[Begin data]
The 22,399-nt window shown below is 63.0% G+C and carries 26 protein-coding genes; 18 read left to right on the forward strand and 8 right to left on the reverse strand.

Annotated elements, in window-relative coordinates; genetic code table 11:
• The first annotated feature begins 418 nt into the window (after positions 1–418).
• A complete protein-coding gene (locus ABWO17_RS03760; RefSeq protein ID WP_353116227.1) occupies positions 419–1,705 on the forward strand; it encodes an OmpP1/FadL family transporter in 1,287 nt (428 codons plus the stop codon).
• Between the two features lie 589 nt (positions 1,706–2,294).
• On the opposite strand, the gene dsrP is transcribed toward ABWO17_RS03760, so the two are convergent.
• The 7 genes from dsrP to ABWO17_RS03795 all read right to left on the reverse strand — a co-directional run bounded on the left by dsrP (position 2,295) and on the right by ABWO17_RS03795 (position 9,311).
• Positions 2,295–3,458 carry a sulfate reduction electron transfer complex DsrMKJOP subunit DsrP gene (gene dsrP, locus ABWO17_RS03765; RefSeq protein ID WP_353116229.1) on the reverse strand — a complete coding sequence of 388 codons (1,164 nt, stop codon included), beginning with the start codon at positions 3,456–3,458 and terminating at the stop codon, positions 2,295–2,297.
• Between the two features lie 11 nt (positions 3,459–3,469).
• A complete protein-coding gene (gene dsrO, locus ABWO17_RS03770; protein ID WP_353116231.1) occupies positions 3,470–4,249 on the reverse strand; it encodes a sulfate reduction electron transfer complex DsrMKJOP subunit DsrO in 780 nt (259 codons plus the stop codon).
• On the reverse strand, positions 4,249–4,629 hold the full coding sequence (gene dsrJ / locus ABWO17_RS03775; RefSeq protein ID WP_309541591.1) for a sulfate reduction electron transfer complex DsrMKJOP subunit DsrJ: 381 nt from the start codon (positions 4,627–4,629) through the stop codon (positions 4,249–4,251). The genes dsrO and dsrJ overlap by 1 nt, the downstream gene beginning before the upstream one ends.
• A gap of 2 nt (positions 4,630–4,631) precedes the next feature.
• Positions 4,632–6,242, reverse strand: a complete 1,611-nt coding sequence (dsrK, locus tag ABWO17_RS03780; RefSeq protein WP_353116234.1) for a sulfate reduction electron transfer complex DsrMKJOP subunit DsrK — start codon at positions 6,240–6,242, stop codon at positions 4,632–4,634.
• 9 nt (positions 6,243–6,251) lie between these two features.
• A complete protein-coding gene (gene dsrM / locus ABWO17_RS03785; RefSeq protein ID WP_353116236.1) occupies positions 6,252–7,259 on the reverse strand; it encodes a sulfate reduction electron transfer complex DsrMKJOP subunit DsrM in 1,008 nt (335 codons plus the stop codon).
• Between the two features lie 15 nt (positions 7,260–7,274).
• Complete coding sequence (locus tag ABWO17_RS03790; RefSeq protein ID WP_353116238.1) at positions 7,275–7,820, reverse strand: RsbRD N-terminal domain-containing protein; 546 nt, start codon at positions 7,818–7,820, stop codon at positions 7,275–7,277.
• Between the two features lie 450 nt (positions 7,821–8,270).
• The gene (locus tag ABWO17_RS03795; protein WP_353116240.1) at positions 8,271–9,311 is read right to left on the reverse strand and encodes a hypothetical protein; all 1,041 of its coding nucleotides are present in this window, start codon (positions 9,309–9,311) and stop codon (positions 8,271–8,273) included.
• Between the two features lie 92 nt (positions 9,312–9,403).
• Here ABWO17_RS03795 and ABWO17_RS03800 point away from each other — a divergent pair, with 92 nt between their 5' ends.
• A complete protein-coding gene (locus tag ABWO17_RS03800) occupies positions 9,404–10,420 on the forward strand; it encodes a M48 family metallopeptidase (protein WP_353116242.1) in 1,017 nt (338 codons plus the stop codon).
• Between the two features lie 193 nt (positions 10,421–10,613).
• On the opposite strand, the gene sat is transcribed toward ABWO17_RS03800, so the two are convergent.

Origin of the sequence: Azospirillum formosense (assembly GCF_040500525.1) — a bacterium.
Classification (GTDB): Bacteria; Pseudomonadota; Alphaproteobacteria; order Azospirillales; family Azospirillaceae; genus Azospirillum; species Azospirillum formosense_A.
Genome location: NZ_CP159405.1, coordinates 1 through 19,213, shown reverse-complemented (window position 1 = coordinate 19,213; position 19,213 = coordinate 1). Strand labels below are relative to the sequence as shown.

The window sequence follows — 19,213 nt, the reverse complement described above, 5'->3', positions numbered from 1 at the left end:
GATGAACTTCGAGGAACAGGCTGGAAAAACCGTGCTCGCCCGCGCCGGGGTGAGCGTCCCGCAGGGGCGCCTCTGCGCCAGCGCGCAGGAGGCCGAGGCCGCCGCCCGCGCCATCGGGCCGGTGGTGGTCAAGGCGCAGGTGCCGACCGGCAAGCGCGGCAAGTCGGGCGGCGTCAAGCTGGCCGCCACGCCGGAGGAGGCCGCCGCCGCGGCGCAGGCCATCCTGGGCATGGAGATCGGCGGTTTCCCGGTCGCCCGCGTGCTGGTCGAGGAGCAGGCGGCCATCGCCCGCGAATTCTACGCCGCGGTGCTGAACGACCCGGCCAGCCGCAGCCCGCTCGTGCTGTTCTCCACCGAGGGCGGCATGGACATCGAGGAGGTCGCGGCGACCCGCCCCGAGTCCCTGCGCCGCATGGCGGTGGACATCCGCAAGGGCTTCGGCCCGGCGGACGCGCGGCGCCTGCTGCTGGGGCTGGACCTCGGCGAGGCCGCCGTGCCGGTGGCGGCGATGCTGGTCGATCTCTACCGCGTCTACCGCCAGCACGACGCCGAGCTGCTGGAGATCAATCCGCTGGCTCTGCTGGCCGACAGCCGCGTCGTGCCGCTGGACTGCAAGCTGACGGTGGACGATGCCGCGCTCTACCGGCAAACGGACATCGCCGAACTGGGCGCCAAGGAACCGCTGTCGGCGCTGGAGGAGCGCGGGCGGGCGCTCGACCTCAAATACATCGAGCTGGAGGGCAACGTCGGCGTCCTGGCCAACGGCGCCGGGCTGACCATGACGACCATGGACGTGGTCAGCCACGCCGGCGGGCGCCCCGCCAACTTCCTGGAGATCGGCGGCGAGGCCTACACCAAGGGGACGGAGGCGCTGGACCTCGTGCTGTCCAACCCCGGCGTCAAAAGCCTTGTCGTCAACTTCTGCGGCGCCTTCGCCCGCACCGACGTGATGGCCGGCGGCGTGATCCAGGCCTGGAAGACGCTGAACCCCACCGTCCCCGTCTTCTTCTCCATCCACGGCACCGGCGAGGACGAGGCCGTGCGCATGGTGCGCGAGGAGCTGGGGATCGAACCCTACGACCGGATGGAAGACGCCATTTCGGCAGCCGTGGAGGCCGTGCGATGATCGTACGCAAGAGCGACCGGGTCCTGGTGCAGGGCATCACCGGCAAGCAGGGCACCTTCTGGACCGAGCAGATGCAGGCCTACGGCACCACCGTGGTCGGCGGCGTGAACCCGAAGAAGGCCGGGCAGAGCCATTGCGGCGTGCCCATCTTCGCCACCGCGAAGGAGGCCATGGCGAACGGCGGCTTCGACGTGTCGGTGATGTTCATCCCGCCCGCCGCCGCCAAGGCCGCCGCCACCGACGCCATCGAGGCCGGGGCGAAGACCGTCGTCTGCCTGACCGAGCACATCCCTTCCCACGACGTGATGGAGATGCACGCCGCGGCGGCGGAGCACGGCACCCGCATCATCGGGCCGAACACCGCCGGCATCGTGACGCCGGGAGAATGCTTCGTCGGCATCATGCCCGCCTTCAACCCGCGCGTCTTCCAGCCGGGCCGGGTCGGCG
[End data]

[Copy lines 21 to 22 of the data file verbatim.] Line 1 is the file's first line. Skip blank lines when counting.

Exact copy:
• Here ABWO17_RS03795 and ABWO17_RS03800 point away from each other — a divergent pair, with 92 nt between their 5' ends.
• A complete protein-coding gene (locus tag ABWO17_RS03800) occupies positions 9,404–10,420 on the forward strand; it encodes a M48 family metallopeptidase (protein WP_353116242.1) in 1,017 nt (338 codons plus the stop codon).